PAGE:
After the Six Day War, Yitzhak Rabin gave what will be remembered as his
“Rightness of the Path” speech, in which he paid tribute to the IDF’s moral
conduct during the war, conduct which he said “begins with the spirit and ends
with the spirit.”
Israeli soldiers’ sacrifices and brotherhood were not
the result of militancy, according to Rabin, but arose from their knowledge that
their cause was just, and awareness of their role: “To ensure the existence of
the nation in its homeland.”
Throughout history it has been proven time
and again that victory, whether political or on the battlefield, is achieved by
those whose belief in the rightness of their path is stronger, those with the
deep conviction that they are doing the right thing, those that are fighting for
the greater cause. Many countries have lost wars for the want of such
conviction, even though they had superior military strength.
happened in Israel’s War of Independence, when the small Jewish Yishuv beat the
Arab armies; it also happened in Vietnam, where the US suffered severe losses
due to domestic disagreement with regard to the war’s justification. This is the
principal reason for my objection to Israel’s apology to Turkey.
If it is
detrimental to the Israeli people’s basic sense of righteousness and morality,
such an apology, no matter how much it seems to be in the country’s immediate
political interest, inflicts long-term damage outweighing the short-term
The soldiers who risked their lives on behalf of the State of
Israel on the Mavi Marmara deserve better.
For the state to apologize for
their actions means it has abandoned them, turned them from warriors who risked
their lives in the defense of the state into guilty parties. Israel’s
willingness to pay compensation sends the message that fighting terrorist groups
sent to harm the country is not morally justified.
For the nation and its
soldiers to be sent such a message by their leadership is devastating to
Israel’s long-term survival.
On the diplomatic level, we must recall that
the deterioration of relations between Israel and Turkey did not begin with the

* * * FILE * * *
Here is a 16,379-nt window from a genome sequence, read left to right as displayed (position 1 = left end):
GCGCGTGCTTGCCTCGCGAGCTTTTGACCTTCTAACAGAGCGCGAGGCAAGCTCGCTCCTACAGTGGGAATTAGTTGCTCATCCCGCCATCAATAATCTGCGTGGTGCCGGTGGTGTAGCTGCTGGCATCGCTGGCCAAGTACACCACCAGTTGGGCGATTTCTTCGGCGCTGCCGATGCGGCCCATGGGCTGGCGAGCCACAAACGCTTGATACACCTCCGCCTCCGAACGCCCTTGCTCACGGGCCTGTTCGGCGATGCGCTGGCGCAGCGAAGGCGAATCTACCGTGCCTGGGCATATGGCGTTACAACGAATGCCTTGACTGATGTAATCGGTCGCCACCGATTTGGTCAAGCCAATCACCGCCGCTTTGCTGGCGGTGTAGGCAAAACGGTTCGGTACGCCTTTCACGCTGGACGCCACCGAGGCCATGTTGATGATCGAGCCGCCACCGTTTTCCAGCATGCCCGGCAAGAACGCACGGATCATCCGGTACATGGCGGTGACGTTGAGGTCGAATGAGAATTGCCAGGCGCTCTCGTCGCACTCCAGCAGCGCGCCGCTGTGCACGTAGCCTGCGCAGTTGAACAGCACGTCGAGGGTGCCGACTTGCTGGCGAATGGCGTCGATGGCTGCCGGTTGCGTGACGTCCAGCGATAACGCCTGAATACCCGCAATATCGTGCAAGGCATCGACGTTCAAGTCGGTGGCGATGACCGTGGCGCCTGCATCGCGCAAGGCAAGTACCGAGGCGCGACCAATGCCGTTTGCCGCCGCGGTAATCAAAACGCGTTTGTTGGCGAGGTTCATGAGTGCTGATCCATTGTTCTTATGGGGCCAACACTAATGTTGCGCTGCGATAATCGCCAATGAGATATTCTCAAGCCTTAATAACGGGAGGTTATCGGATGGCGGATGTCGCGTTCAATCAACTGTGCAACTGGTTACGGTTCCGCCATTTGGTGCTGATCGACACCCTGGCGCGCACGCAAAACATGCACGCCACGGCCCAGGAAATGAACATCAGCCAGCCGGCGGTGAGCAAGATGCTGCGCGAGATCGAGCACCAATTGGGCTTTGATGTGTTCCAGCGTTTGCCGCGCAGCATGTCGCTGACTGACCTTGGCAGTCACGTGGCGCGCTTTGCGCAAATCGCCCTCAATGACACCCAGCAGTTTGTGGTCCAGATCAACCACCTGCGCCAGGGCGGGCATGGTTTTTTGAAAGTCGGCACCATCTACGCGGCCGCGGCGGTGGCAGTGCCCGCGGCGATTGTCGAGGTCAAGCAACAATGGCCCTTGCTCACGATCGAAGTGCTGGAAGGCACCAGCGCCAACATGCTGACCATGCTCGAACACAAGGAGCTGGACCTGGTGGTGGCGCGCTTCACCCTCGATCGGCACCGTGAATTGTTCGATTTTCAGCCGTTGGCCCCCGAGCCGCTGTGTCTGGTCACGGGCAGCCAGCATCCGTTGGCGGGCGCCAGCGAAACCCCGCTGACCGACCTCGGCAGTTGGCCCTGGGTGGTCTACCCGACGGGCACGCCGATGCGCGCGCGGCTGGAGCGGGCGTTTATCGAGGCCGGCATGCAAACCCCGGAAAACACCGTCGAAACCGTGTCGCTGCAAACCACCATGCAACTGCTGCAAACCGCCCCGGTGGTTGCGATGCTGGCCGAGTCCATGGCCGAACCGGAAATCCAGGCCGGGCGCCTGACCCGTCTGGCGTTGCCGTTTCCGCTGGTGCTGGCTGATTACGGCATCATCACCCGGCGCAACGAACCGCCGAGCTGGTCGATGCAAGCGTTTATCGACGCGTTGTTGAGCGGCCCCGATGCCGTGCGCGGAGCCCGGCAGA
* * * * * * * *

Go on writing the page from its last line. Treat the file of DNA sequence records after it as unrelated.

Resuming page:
Marmara or the humiliation of Turkish ambassador Ahmet Oguz Celikkol. The
deterioration began much earlier, and was due to ideological and strategic
decisions made by the current Turkish leadership, headed by Prime Minister Recep
Tayyip Erdogan and Foreign Minister Ahmet Davutoglu. The first notable public
expression of this occurred during the Olmert government, when Erdogan – at the
Davos conference – dramatically walked off the stage after calling President
Shimon Peres a “killer.”
Many other aggressive measures soon followed,
including Turkish TV series portraying IDF soldiers as baby murderers and
culminating in Erdogan calling Zionism racism and a crime against humanity
during a speech in Vienna on March 1. Even now, after the Israeli apology and
the “reconciliation,” Erdogan has not apologized for this statement. One cannot
construe Erdogan’s casual statement to a Danish newspaper that his remarks were
misunderstood as an apology or retraction, especially given his refusal to
apologize to Prime Minister Binyamin Netanyahu during a private conversation
between the two.
I have said many times in the past, both in closed and
public discussions, that I am willing to state that Israel regrets the deaths of
Turkish citizens on the Mavi Marmara, in the same way the US expressed regret to
Pakistan, despite the major differences between the two cases.
killed 24 Pakistani soldiers due to mistaken identity, while our soldiers were
defending themselves against members of a terrorist organization (recognized as
such in European countries including Germany and the Netherlands) who wanted to
kill them and illegally breach Israel’s borders.
That Erdogan would not
accept such an apology, together with the way Israel’s official apology was
received and interpreted in newspapers in east Jerusalem and by the leadership
in Gaza, Ramallah and Lebanon – as well as by Erdogan himself – attests to the
importance of the difference.
Even more important is the way in which the
Israeli apology was received by Greece, Cyprus, the Gulf states, the Kurds, and
among the moderate and secular Turks. Their interpretation is that instead of
cooperating with Israel, it is better to ignore Israel and deal directly with
Erdogan and Davutoglu. It proves to them that they cannot rely on Israel and
that they cannot cooperate with us on issues that are critical for us in terms
of strengthening the moderates in the Middle East. This is longterm strategic
damage the results of which we have yet to feel the full effects of.
conclusion, it is important to me to repeat to the soldiers of the IDF what the
prime minister told them at the end of a naval cadet course two years ago:
“Israel is proud of you. We are proud of you.”
The author is chairman of
the Knesset Foreign Affairs and Defense Committee.